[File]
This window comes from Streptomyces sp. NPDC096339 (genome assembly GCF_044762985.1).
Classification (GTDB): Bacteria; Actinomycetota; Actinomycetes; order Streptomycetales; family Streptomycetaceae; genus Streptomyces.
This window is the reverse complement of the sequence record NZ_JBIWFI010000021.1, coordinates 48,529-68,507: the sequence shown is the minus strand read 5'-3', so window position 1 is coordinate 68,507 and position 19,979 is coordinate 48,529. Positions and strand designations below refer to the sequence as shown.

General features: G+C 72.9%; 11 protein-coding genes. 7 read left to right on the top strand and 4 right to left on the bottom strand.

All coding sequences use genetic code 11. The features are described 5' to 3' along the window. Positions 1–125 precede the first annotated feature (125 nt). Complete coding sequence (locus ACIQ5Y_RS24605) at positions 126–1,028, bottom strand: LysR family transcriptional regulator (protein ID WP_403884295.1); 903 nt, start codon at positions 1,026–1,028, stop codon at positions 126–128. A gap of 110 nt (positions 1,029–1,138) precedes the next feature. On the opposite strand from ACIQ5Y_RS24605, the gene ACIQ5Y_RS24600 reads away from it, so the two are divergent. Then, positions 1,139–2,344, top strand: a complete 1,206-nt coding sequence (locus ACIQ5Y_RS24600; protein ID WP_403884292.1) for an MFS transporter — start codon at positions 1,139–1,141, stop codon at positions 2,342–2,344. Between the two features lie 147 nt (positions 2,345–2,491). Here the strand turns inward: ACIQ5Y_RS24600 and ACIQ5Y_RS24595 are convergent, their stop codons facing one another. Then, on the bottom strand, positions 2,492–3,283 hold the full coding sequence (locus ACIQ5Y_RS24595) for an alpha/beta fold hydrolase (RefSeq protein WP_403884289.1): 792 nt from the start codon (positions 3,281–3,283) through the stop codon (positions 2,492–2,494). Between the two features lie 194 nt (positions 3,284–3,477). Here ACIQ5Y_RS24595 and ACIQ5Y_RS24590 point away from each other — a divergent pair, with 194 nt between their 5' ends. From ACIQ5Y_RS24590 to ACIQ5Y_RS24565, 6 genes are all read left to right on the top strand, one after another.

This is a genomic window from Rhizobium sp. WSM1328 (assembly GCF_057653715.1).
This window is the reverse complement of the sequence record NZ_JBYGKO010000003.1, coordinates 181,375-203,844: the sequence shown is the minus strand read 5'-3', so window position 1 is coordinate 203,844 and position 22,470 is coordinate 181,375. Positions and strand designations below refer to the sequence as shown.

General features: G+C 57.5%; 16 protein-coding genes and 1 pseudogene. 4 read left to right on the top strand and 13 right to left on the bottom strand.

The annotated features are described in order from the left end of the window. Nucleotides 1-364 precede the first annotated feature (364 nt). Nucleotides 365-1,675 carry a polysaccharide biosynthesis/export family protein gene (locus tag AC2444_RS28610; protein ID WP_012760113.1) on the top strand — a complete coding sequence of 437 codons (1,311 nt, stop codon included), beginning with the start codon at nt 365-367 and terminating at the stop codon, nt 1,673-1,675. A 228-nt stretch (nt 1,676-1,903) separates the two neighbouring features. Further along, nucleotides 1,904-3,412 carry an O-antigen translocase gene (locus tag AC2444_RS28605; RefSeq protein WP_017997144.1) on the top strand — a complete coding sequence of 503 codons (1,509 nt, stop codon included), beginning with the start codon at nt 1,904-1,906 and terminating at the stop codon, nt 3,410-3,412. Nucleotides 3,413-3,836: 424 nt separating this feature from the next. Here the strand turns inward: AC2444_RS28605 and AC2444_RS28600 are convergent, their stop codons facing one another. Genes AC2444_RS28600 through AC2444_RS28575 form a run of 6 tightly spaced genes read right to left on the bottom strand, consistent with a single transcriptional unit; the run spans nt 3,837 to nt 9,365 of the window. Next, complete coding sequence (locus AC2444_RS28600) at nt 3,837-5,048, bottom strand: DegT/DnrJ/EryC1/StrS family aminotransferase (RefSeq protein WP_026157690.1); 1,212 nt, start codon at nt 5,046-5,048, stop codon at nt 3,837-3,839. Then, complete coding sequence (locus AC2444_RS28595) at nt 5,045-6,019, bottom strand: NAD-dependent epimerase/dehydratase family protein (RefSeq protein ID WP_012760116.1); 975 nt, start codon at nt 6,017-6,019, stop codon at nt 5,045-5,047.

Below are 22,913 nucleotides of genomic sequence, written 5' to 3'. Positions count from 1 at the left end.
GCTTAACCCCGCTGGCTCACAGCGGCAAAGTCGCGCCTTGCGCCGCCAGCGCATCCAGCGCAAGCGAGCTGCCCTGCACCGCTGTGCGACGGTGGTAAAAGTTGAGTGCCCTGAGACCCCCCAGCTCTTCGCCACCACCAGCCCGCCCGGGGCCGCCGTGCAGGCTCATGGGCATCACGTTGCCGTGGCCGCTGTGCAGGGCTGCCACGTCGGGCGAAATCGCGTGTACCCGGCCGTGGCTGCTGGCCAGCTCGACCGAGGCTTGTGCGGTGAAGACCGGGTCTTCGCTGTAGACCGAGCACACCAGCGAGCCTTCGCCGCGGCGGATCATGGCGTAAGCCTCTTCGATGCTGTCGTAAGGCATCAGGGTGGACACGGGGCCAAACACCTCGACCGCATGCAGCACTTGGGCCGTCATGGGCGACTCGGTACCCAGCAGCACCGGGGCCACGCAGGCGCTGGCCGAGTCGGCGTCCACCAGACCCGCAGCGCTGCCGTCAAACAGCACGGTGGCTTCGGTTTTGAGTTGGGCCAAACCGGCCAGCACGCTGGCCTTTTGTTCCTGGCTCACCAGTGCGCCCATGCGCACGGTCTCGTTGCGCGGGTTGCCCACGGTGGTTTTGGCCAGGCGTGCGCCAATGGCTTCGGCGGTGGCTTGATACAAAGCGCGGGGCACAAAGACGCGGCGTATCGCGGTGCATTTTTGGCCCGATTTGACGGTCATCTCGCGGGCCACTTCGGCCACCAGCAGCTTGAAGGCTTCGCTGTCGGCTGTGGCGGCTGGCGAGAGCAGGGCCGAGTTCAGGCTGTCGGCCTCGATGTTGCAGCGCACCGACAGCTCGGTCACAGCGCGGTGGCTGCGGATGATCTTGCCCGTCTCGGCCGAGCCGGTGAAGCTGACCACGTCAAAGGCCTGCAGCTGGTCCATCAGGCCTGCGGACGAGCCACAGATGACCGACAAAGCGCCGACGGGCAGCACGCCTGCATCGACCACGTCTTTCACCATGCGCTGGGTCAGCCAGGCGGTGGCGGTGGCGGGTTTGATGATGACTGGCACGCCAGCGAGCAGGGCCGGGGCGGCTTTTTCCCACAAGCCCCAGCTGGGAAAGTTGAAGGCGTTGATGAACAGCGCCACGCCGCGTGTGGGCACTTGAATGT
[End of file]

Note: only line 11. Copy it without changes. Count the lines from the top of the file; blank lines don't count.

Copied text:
GCTTAACCCCGCTGGCTCACAGCGGCAAAGTCGCGCCTTGCGCCGCCAGCGCATCCAGCGCAAGCGAGCTGCCCTGCACCGCTGTGCGACGGTGGTAAAAGTTGAGTGCCCTGAGACCCCCCAGCTCTTCGCCACCACCAGCCCGCCCGGGGCCGCCGTGCAGGCTCATGGGCATCACGTTGCCGTGGCCGCTGTGCAGGGCTGCCACGTCGGGCGAAATCGCGTGTACCCGGCCGTGGCTGCTGGCCAGCTCGACCGAGGCTTGTGCGGTGAAGACCGGGTCTTCGCTGTAGACCGAGCACACCAGCGAGCCTTCGCCGCGGCGGATCATGGCGTAAGCCTCTTCGATGCTGTCGTAAGGCATCAGGGTGGACACGGGGCCAAACACCTCGACCGCATGCAGCACTTGGGCCGTCATGGGCGACTCGGTACCCAGCAGCACCGGGGCCACGCAGGCGCTGGCCGAGTCGGCGTCCACCAGACCCGCAGCGCTGCCGTCAAACAGCACGGTGGCTTCGGTTTTGAGTTGGGCCAAACCGGCCAGCACGCTGGCCTTTTGTTCCTGGCTCACCAGTGCGCCCATGCGCACGGTCTCGTTGCGCGGGTTGCCCACGGTGGTTTTGGCCAGGCGTGCGCCAATGGCTTCGGCGGTGGCTTGATACAAAGCGCGGGGCACAAAGACGCGGCGTATCGCGGTGCATTTTTGGCCCGATTTGACGGTCATCTCGCGGGCCACTTCGGCCACCAGCAGCTTGAAGGCTTCGCTGTCGGCTGTGGCGGCTGGCGAGAGCAGGGCCGAGTTCAGGCTGTCGGCCTCGATGTTGCAGCGCACCGACAGCTCGGTCACAGCGCGGTGGCTGCGGATGATCTTGCCCGTCTCGGCCGAGCCGGTGAAGCTGACCACGTCAAAGGCCTGCAGCTGGTCCATCAGGCCTGCGGACGAGCCACAGATGACCGACAAAGCGCCGACGGGCAGCACGCCTGCATCGACCACGTCTTTCACCATGCGCTGGGTCAGCCAGGCGGTGGCGGTGGCGGGTTTGATGATGACTGGCACGCCAGCGAGCAGGGCCGGGGCGGCTTTTTCCCACAAGCCCCAGCTGGGAAAGTTGAAGGCGTTGATGAACAGCGCCACGCCGCGTGTGGGCACTTGAATGT